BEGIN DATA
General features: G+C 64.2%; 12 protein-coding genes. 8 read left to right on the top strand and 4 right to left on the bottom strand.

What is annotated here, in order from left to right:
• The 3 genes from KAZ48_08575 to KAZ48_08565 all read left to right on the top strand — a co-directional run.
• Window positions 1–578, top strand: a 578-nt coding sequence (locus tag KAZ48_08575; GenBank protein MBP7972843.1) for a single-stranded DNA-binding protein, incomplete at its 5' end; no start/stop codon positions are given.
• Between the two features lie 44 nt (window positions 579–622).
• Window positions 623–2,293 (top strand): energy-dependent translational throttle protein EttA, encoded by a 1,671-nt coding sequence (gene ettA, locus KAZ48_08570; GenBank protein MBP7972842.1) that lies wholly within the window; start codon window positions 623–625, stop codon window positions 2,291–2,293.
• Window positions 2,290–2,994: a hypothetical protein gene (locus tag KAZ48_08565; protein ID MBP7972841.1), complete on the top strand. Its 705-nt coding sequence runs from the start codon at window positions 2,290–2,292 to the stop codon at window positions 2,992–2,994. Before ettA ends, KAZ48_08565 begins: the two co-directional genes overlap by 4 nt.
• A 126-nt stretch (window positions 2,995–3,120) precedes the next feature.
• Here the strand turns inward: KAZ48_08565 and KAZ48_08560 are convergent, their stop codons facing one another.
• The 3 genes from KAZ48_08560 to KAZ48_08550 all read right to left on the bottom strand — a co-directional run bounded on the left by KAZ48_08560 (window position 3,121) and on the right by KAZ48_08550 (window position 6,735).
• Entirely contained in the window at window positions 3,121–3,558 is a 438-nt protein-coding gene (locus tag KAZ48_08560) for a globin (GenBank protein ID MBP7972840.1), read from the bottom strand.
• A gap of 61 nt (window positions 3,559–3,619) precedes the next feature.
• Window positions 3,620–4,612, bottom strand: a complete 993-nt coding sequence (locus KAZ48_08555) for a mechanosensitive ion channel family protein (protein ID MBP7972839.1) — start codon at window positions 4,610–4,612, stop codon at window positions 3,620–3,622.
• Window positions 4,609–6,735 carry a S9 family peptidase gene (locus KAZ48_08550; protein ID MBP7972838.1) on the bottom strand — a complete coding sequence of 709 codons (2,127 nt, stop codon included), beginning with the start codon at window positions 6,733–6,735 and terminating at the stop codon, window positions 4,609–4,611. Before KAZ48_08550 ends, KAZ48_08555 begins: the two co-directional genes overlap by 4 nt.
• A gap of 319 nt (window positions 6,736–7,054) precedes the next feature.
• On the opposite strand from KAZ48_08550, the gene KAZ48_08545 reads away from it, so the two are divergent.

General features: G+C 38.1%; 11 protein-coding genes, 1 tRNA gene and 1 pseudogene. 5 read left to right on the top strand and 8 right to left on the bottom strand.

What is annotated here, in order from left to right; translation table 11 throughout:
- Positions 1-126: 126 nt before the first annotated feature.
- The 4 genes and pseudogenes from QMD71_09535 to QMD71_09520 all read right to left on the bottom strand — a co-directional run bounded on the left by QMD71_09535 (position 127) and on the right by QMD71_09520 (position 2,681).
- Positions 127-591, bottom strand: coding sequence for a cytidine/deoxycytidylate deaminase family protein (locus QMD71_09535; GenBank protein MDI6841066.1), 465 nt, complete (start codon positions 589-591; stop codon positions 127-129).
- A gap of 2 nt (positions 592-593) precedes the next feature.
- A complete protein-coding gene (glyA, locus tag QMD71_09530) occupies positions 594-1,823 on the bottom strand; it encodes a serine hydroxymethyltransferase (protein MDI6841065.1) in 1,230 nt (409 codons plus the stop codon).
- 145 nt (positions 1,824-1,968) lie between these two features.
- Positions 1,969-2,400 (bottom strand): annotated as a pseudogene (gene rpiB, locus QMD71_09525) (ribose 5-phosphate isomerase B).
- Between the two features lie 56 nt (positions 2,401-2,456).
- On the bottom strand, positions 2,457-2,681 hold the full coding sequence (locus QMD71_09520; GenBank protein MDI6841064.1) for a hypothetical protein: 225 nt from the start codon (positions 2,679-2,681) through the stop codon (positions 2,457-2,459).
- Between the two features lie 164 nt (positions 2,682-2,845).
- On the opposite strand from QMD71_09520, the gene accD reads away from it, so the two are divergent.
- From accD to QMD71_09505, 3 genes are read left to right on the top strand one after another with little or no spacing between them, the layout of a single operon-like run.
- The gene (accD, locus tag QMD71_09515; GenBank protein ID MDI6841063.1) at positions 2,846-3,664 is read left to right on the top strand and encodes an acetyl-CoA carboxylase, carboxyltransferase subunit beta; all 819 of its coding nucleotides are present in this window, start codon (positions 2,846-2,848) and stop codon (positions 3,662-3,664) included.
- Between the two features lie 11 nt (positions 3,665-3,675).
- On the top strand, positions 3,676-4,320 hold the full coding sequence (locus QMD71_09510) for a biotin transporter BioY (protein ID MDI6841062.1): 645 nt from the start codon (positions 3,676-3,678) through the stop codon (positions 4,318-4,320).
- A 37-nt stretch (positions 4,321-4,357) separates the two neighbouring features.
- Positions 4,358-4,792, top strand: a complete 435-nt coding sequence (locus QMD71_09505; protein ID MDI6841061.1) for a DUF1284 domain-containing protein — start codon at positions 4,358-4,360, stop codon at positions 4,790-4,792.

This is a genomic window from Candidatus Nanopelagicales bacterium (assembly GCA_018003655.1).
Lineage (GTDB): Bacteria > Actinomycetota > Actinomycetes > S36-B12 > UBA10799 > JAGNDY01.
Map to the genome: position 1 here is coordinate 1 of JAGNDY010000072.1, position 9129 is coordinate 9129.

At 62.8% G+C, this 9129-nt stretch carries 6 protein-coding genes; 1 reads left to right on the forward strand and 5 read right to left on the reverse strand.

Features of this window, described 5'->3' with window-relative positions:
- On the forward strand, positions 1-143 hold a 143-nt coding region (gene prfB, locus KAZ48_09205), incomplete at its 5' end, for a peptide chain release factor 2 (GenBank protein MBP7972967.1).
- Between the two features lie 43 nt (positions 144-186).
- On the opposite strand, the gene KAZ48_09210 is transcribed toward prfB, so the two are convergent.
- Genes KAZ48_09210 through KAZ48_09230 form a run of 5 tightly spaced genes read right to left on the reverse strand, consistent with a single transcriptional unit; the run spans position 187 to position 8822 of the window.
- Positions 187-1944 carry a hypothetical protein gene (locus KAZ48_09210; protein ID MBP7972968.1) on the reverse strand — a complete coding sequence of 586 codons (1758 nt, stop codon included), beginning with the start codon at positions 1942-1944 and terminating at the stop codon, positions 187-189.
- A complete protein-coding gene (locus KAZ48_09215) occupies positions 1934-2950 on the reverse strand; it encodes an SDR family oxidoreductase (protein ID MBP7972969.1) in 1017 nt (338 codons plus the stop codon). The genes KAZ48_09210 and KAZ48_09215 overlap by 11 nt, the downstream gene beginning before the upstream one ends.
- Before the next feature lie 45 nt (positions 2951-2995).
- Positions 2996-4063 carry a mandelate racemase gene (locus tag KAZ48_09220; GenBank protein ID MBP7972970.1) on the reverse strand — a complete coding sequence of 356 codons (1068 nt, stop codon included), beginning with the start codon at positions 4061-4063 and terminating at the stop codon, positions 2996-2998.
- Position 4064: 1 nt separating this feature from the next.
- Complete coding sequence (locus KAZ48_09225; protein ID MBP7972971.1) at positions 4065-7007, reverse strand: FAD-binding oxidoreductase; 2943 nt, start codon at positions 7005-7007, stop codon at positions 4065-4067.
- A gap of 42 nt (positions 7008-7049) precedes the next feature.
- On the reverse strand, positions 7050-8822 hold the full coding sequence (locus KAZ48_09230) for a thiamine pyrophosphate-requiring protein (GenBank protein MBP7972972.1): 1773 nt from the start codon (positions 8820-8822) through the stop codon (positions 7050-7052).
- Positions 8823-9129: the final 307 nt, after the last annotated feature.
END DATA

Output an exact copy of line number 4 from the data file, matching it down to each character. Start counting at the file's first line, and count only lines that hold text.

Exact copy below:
• Window positions 1–578, top strand: a 578-nt coding sequence (locus tag KAZ48_08575; GenBank protein MBP7972843.1) for a single-stranded DNA-binding protein, incomplete at its 5' end; no start/stop codon positions are given.